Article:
The strong U.S. economy is putting pressure on companies to expand and staff up to take advantage of opportunities. The good news is that while there are increased barriers and obstacles for immigrants in general, well-screened qualified applicants are still getting approved. It is critical for the United States to keep and attract the best and brightest graduates and workers. High-tech and research industries are reporting difficulties in finding sufficient numbers of qualified workers in the United States, leaving potential openings for immigrants.
STEM (science, technology, engineering, and mathematics) fields are likely to continue to generate strong demand for highly qualified workers. Observers have noted a feeding frenzy for employees with artificial intelligence (AI) and data science backgrounds, for example. Immigrant founders are prevalent among the leading AI startups. According to Morning Consult, which surveyed the “AI 50” list compiled by Forbes, at least 34 of the AI 50 companies have one or more immigrant founders and at least 55 of the 125 founders across all companies were born outside the United States. Lamentably, however, there is no “start-up visa” available in the United States, unlike many other countries. The U.S. visa system is complex and many numerical caps are stagnant.
Morning Consult also reports that approximately two-thirds of U.S. graduate students in AI fields were born abroad, and 65 percent of math and computer science professionals in the Silicon Valley workforce are foreign-born. The research indicates that rather than displacing domestic U.S. workers, these immigrants fill a critical talent gap and help create opportunities.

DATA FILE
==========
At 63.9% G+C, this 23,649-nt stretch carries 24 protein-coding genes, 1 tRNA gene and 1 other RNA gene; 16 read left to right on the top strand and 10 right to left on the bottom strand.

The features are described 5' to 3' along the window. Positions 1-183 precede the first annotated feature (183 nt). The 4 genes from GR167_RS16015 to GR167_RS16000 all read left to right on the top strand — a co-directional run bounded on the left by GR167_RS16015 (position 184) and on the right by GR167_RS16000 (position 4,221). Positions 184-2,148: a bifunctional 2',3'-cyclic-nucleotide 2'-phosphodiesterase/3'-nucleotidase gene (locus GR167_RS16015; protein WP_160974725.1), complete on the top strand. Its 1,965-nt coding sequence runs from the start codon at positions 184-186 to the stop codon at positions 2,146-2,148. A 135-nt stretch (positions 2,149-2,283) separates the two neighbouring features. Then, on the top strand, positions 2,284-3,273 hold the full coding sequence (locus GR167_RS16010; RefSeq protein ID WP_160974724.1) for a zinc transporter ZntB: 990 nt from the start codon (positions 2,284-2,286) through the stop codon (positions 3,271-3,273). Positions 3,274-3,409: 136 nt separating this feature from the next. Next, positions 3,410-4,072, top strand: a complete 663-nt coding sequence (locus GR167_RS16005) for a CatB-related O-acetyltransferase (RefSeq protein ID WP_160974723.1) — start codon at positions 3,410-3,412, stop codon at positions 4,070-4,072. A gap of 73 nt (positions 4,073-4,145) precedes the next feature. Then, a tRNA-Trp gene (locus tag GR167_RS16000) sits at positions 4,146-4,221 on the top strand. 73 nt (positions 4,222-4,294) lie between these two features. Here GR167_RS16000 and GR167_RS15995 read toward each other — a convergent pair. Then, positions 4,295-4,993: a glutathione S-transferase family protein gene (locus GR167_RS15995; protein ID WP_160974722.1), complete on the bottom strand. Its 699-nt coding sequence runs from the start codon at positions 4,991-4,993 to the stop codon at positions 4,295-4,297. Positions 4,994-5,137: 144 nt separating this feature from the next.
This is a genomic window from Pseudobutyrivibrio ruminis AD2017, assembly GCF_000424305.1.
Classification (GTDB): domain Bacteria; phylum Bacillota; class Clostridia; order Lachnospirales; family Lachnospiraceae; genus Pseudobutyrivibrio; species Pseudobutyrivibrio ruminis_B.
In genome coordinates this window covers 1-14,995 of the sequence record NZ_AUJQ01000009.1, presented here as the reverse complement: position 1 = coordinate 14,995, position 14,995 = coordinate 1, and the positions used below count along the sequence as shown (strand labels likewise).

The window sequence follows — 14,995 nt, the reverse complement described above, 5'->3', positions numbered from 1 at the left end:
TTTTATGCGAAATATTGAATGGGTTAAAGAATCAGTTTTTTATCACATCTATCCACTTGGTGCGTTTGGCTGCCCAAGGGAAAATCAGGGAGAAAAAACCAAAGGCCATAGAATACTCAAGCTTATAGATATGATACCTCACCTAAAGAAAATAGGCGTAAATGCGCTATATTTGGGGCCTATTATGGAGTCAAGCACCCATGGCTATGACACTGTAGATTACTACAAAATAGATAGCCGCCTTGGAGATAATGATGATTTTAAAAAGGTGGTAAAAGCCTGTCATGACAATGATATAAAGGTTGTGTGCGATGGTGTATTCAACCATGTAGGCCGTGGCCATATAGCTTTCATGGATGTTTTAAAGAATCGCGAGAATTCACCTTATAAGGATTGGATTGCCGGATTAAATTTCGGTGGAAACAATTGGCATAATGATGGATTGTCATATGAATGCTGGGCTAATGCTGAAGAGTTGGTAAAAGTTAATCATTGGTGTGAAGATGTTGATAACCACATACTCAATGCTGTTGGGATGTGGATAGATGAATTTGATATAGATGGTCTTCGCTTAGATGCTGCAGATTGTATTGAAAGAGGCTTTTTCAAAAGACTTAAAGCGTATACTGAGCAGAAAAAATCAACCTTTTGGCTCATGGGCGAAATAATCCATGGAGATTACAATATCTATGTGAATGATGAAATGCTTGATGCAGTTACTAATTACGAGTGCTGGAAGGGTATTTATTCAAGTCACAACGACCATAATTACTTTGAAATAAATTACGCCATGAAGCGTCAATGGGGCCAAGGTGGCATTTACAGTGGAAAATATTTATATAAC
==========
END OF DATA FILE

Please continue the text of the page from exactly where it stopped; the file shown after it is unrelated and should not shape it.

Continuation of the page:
Moreover, our ability to attract foreign talent with high-tech knowledge and skills gives the United States a national security advantage, according to Georgetown University’s Center for Security and Emerging Technology (CSET). CSET recommends a “clear and realistic path toward long-term legal status” in the United States for the best and brightest global talent. CSET notes that U.S. tech employers with active AI programs recruit thousands of noncitizens each year through temporary worker programs and sponsor thousands more for lawful permanent residence. Despite this, a substantial portion of investment and talent is migrating elsewhere. China has been attracting 60 percent of global investment in AI for years, and other countries are doubling down on creating or updating visa programs, incentives, and work authorization processes for immigrants with strategic skills, CSET observes.
Too often these days, would-be immigrants are turned off by an outdated, cumbersome U.S. visa system; ongoing uncertainty; and negative perceptions fueled by tweets and media reports that the United States no longer welcomes foreign talent, which in some cases is supported by facts and anecdotal horror stories. Congress and the President should do more to expand U.S. opportunities and support worker mobility to attract and retain the cream of the crop—the best and the brightest—for the good of our economy and our national security.
For more information on the H-1B process, register for our January 8, 2020 H-1B Webinar and read WR’s H-1B Lottery FAQ. Contact your Wolfsdorf Rosenthal attorney for help in preparing H-1B applications and for advice in specific situations.
- Morning Consult article, https://morningconsult.com/opinions/immigration-and-the-future-of-u-s-ai/
- “Immigration Policy and the U.S. AI Sector,” CSET, https://cset.georgetown.edu/wp-content/uploads/CSET_Immigration_Policy_and_AI.pdf